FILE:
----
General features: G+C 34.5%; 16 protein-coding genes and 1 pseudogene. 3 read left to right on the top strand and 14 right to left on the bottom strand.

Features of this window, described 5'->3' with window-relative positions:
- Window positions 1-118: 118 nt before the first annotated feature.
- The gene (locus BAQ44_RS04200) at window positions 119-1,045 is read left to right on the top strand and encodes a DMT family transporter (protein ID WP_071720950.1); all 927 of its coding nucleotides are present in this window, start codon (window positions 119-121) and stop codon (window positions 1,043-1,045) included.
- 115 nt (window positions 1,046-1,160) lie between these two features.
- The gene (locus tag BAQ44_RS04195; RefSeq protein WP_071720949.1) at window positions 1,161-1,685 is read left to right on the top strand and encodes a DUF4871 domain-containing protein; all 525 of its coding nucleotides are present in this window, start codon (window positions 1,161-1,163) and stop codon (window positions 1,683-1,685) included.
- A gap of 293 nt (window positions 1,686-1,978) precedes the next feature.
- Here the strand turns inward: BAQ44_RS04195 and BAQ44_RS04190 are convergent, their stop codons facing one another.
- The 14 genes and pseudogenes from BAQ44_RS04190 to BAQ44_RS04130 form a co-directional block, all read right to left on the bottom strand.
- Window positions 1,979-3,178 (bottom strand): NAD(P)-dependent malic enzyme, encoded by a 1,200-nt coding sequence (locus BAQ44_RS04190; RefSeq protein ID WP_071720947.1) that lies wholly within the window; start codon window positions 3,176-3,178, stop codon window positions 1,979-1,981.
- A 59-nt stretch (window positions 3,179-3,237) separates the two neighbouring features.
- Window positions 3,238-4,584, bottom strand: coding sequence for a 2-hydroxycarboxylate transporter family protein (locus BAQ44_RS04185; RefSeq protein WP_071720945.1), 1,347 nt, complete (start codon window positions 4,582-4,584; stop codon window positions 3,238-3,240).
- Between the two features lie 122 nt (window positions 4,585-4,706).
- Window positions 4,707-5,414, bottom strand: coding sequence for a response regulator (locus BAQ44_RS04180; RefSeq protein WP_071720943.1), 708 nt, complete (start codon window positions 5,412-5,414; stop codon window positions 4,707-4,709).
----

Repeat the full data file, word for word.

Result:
General features: G+C 34.5%; 16 protein-coding genes and 1 pseudogene. 3 read left to right on the top strand and 14 right to left on the bottom strand.

Features of this window, described 5'->3' with window-relative positions:
- Window positions 1-118: 118 nt before the first annotated feature.
- The gene (locus BAQ44_RS04200) at window positions 119-1,045 is read left to right on the top strand and encodes a DMT family transporter (protein ID WP_071720950.1); all 927 of its coding nucleotides are present in this window, start codon (window positions 119-121) and stop codon (window positions 1,043-1,045) included.
- 115 nt (window positions 1,046-1,160) lie between these two features.
- The gene (locus tag BAQ44_RS04195; RefSeq protein WP_071720949.1) at window positions 1,161-1,685 is read left to right on the top strand and encodes a DUF4871 domain-containing protein; all 525 of its coding nucleotides are present in this window, start codon (window positions 1,161-1,163) and stop codon (window positions 1,683-1,685) included.
- A gap of 293 nt (window positions 1,686-1,978) precedes the next feature.
- Here the strand turns inward: BAQ44_RS04195 and BAQ44_RS04190 are convergent, their stop codons facing one another.
- The 14 genes and pseudogenes from BAQ44_RS04190 to BAQ44_RS04130 form a co-directional block, all read right to left on the bottom strand.
- Window positions 1,979-3,178 (bottom strand): NAD(P)-dependent malic enzyme, encoded by a 1,200-nt coding sequence (locus BAQ44_RS04190; RefSeq protein ID WP_071720947.1) that lies wholly within the window; start codon window positions 3,176-3,178, stop codon window positions 1,979-1,981.
- A 59-nt stretch (window positions 3,179-3,237) separates the two neighbouring features.
- Window positions 3,238-4,584, bottom strand: coding sequence for a 2-hydroxycarboxylate transporter family protein (locus BAQ44_RS04185; RefSeq protein WP_071720945.1), 1,347 nt, complete (start codon window positions 4,582-4,584; stop codon window positions 3,238-3,240).
- Between the two features lie 122 nt (window positions 4,585-4,706).
- Window positions 4,707-5,414, bottom strand: coding sequence for a response regulator (locus BAQ44_RS04180; RefSeq protein WP_071720943.1), 708 nt, complete (start codon window positions 5,412-5,414; stop codon window positions 4,707-4,709).